weekend, most of the country’s best
chess players will be in cerebral action
in Hinckley, Leicestershire – taking
part in rounds 7 and 8 of the Four
Nations Chess League.
1 will no doubt be handed a beating in
their meaningless (as far as the league
tables are concerned) encounter with
Guildford’s world-class line-up in round
7 – but then must recover quickly to
gain vital points against whoever they
are matched with, in round 8.
Grandmaster Peter Wells will be in
Leicestershire since he is certainly one
of the UK’s finest – though earlier this
month he was well beaten by Cumnor first
team’s Gareth Stevens. To be fair to
Peter, he was playing around 30 other
games at the same time in his annual
Witney simultaneous display.
Nevertheless, Gareth played a terrific
game – and it’s not every day a
grandmaster is downed by a player rated
ECF 142 – so here is the game.
Black: Gareth Stevens
1.d4 Nf6 2.c4 e6 3.Nc3 c5 4.d5
exd5 5.cxd5 d6 6.e4 g6 Peter
has been giving an annual simultaneous
at the Witney club for several years now
and in the event four years ago in this
same position, he chose the aggressive
7.f4 against Dave Hackett.
Then, after the further moves 7...Bg7
8.Bb5+ Nbd7 9.e5 dxe5 10.fxe5 Nh5 11.e6
Qh4+ there was fire on board and Dave
used the complications to his favour to
beat the grandmaster. Perhaps Peter
remembered this game when choosing a
quieter 7th move this time.
7.h3 Bg7 8.Nf3 0–0 9.Bd3 a6
10.a4 Nbd7 11.Bf4 Qe7 12.0–0 h6 13.Re1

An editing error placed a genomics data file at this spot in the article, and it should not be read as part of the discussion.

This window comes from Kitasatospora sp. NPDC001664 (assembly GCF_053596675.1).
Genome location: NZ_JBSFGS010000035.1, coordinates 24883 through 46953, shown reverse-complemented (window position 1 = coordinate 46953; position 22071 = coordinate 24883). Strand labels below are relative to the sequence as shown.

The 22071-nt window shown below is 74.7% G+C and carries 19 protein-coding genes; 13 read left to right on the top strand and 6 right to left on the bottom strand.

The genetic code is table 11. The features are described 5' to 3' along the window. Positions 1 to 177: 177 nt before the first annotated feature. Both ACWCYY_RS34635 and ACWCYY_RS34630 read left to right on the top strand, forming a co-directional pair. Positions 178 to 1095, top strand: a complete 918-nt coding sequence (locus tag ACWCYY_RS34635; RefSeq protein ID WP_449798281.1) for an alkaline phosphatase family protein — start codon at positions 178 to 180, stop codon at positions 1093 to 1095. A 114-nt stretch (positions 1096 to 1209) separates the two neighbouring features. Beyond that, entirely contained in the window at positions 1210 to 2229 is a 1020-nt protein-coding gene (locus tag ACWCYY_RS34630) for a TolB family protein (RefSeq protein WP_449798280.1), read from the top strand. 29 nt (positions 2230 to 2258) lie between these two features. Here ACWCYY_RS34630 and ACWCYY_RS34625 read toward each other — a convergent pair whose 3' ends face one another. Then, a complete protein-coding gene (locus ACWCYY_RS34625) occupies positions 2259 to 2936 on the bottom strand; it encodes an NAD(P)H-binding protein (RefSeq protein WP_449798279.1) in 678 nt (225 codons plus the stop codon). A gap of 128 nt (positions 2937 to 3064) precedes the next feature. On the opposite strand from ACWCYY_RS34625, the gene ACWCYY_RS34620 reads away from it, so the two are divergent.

Nh5 14.Bh2 Ne5 15.Be2! Nd7 16.Nd2!
Nhf6 17.Nc4 Ne8 18.a5 Ne5 19.Nb6
Rb8 20.f4!? Nd7 21.Nc4 b5!? The
alternative, 21...Bxc3?, is as suspect
as it looks and after 22.bxc3 Qxe4
23.Bf1! Qf5 24.Rxe8! Rxe8 25.Nxd6 White
22.axb6 Bd4+ 23.Kh1 Nxb6 24.e5?!
Of course, had Peter noticed 24.Na5! Bd7
and then 25.e5! it would have taken him
about a second to realise that this was the right
24...Nxc4! 25.Bxc4 Rxb2
Well played by Gareth and now he has
26.Ne4 Rb6?! 27.Ra2 Bf5 28.Ng3
Ng7 29.Bd3?! Bxd3 30.Qxd3 Qb7! 31.Ne4
dxe5 32.fxe5 Nf5 33.d6 Kg7 34.Nf6?! c4!
A great move; sacrificing a pawn and the
support for his d4 bishop just to gain
control on b1.
35.Qxc4 Rb1 36.Qf1 Rb3!?
37.Qxa6? Missing the threat.
37.Ne4 was the move.
37...Rxh3! Suddenly the
threat of Ng3 checkmate is on the board
and White has no good way to stop it.
It only seems like five minutes –
actually it’s been four months –
since Magnus Carlsen defeated Vishy
Anand to become World Champion.
Already though ‘the candidates’ – the
best of the rest – are in competition to
decide who will challenge Magnus for his
title in November 2014. The Candidates
tournament is taking place in Khanty
Mansiysk in Russia.
The final round is played on March 30
and, of course, there will be live
coverage all over the Internet. The
games start around 10am UK time. Enjoy!
Original OT article here.